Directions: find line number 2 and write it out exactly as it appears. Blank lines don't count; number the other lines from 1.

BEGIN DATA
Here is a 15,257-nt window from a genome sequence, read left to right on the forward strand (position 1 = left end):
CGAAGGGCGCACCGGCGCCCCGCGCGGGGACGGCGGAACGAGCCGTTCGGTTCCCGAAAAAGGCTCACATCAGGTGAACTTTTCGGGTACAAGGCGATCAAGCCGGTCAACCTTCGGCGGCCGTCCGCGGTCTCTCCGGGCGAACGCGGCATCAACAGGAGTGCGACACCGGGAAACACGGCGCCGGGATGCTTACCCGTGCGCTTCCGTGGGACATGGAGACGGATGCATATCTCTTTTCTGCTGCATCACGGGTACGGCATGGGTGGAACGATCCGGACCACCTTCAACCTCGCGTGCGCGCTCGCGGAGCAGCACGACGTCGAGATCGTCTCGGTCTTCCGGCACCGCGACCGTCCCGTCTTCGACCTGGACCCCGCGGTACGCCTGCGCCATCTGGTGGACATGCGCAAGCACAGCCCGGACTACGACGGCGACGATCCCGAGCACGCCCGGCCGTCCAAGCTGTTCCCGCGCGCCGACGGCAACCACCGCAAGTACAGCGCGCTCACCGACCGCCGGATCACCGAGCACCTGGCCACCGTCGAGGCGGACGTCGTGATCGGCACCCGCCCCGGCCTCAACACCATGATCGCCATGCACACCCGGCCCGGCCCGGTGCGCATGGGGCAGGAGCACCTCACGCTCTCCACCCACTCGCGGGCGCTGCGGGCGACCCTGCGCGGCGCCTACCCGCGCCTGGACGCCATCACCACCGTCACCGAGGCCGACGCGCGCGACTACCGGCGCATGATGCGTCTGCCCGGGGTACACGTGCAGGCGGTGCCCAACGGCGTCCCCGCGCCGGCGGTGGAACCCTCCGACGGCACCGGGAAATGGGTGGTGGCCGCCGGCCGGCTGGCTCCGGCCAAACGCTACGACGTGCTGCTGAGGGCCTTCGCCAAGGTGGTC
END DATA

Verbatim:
CGAAGGGCGCACCGGCGCCCCGCGCGGGGACGGCGGAACGAGCCGTTCGGTTCCCGAAAAAGGCTCACATCAGGTGAACTTTTCGGGTACAAGGCGATCAAGCCGGTCAACCTTCGGCGGCCGTCCGCGGTCTCTCCGGGCGAACGCGGCATCAACAGGAGTGCGACACCGGGAAACACGGCGCCGGGATGCTTACCCGTGCGCTTCCGTGGGACATGGAGACGGATGCATATCTCTTTTCTGCTGCATCACGGGTACGGCATGGGTGGAACGATCCGGACCACCTTCAACCTCGCGTGCGCGCTCGCGGAGCAGCACGACGTCGAGATCGTCTCGGTCTTCCGGCACCGCGACCGTCCCGTCTTCGACCTGGACCCCGCGGTACGCCTGCGCCATCTGGTGGACATGCGCAAGCACAGCCCGGACTACGACGGCGACGATCCCGAGCACGCCCGGCCGTCCAAGCTGTTCCCGCGCGCCGACGGCAACCACCGCAAGTACAGCGCGCTCACCGACCGCCGGATCACCGAGCACCTGGCCACCGTCGAGGCGGACGTCGTGATCGGCACCCGCCCCGGCCTCAACACCATGATCGCCATGCACACCCGGCCCGGCCCGGTGCGCATGGGGCAGGAGCACCTCACGCTCTCCACCCACTCGCGGGCGCTGCGGGCGACCCTGCGCGGCGCCTACCCGCGCCTGGACGCCATCACCACCGTCACCGAGGCCGACGCGCGCGACTACCGGCGCATGATGCGTCTGCCCGGGGTACACGTGCAGGCGGTGCCCAACGGCGTCCCCGCGCCGGCGGTGGAACCCTCCGACGGCACCGGGAAATGGGTGGTGGCCGCCGGCCGGCTGGCTCCGGCCAAACGCTACGACGTGCTGCTGAGGGCCTTCGCCAAGGTGGTC